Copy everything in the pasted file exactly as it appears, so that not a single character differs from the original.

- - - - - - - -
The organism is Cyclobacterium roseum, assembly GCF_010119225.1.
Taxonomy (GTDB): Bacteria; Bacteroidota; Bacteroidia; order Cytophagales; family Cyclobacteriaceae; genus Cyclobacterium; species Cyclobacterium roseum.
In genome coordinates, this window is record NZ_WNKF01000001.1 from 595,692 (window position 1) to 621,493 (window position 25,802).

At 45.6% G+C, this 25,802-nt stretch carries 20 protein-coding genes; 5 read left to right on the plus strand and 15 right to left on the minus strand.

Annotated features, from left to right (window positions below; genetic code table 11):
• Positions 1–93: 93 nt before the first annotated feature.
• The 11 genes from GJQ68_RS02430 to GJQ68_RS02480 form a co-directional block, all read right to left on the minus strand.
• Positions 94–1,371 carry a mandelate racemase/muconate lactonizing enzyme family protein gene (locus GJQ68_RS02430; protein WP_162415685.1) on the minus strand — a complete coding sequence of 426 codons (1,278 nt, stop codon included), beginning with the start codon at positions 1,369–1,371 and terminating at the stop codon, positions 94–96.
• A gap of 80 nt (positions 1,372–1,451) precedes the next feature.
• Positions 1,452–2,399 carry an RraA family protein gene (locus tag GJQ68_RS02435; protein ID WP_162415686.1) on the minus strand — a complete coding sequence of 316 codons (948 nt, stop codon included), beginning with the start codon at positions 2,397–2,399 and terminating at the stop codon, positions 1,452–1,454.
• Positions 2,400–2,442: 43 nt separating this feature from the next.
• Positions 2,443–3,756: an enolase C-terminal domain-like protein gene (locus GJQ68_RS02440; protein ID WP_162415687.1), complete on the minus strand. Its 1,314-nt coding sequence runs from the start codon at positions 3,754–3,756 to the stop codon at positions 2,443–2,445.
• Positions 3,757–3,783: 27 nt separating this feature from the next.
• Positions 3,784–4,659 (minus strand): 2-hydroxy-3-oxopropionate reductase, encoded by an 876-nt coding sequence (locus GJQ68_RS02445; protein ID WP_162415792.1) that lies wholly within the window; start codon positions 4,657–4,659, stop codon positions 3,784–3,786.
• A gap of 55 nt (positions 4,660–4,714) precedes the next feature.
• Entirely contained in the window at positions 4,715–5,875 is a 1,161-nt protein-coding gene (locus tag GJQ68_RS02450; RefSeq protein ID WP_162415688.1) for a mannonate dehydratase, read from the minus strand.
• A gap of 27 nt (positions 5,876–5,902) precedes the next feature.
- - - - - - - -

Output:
The organism is Cyclobacterium roseum, assembly GCF_010119225.1.
Taxonomy (GTDB): Bacteria; Bacteroidota; Bacteroidia; order Cytophagales; family Cyclobacteriaceae; genus Cyclobacterium; species Cyclobacterium roseum.
In genome coordinates, this window is record NZ_WNKF01000001.1 from 595,692 (window position 1) to 621,493 (window position 25,802).

At 45.6% G+C, this 25,802-nt stretch carries 20 protein-coding genes; 5 read left to right on the plus strand and 15 right to left on the minus strand.

Annotated features, from left to right (window positions below; genetic code table 11):
• Positions 1–93: 93 nt before the first annotated feature.
• The 11 genes from GJQ68_RS02430 to GJQ68_RS02480 form a co-directional block, all read right to left on the minus strand.
• Positions 94–1,371 carry a mandelate racemase/muconate lactonizing enzyme family protein gene (locus GJQ68_RS02430; protein WP_162415685.1) on the minus strand — a complete coding sequence of 426 codons (1,278 nt, stop codon included), beginning with the start codon at positions 1,369–1,371 and terminating at the stop codon, positions 94–96.
• A gap of 80 nt (positions 1,372–1,451) precedes the next feature.
• Positions 1,452–2,399 carry an RraA family protein gene (locus tag GJQ68_RS02435; protein ID WP_162415686.1) on the minus strand — a complete coding sequence of 316 codons (948 nt, stop codon included), beginning with the start codon at positions 2,397–2,399 and terminating at the stop codon, positions 1,452–1,454.
• Positions 2,400–2,442: 43 nt separating this feature from the next.
• Positions 2,443–3,756: an enolase C-terminal domain-like protein gene (locus GJQ68_RS02440; protein ID WP_162415687.1), complete on the minus strand. Its 1,314-nt coding sequence runs from the start codon at positions 3,754–3,756 to the stop codon at positions 2,443–2,445.
• Positions 3,757–3,783: 27 nt separating this feature from the next.
• Positions 3,784–4,659 (minus strand): 2-hydroxy-3-oxopropionate reductase, encoded by an 876-nt coding sequence (locus GJQ68_RS02445; protein ID WP_162415792.1) that lies wholly within the window; start codon positions 4,657–4,659, stop codon positions 3,784–3,786.
• A gap of 55 nt (positions 4,660–4,714) precedes the next feature.
• Entirely contained in the window at positions 4,715–5,875 is a 1,161-nt protein-coding gene (locus tag GJQ68_RS02450; RefSeq protein ID WP_162415688.1) for a mannonate dehydratase, read from the minus strand.
• A gap of 27 nt (positions 5,876–5,902) precedes the next feature.